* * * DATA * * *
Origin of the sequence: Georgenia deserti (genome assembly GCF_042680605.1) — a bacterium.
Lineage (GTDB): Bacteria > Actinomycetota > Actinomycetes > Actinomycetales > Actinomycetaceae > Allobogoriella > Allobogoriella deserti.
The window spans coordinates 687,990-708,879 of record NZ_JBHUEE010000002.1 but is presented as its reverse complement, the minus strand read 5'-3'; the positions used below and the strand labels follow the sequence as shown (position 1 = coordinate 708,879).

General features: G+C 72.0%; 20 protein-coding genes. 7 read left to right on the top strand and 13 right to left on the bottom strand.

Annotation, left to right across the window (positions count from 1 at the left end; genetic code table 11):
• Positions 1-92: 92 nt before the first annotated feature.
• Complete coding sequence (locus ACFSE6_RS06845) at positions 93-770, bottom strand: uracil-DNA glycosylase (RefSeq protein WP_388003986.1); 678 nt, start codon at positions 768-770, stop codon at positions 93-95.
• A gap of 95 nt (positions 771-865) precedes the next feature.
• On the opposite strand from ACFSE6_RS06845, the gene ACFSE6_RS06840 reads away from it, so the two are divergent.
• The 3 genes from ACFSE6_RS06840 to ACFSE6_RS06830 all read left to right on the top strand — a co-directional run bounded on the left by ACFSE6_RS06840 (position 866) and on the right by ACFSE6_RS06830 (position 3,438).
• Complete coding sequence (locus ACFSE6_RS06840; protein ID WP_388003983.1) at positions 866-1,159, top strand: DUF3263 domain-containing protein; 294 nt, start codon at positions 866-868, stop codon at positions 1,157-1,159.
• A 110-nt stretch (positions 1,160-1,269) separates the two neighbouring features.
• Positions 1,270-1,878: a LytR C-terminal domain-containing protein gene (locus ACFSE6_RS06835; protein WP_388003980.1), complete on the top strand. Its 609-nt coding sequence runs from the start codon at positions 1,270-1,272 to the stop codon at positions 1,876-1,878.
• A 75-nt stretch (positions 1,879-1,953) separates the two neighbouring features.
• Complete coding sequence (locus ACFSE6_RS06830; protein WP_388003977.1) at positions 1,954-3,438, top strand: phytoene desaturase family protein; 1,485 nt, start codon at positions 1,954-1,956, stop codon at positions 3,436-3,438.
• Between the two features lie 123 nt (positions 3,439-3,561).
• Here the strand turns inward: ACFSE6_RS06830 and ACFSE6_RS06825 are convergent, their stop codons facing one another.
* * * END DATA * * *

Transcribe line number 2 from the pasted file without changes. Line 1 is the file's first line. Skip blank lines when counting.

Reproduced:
Lineage (GTDB): Bacteria > Actinomycetota > Actinomycetes > Actinomycetales > Actinomycetaceae > Allobogoriella > Allobogoriella deserti.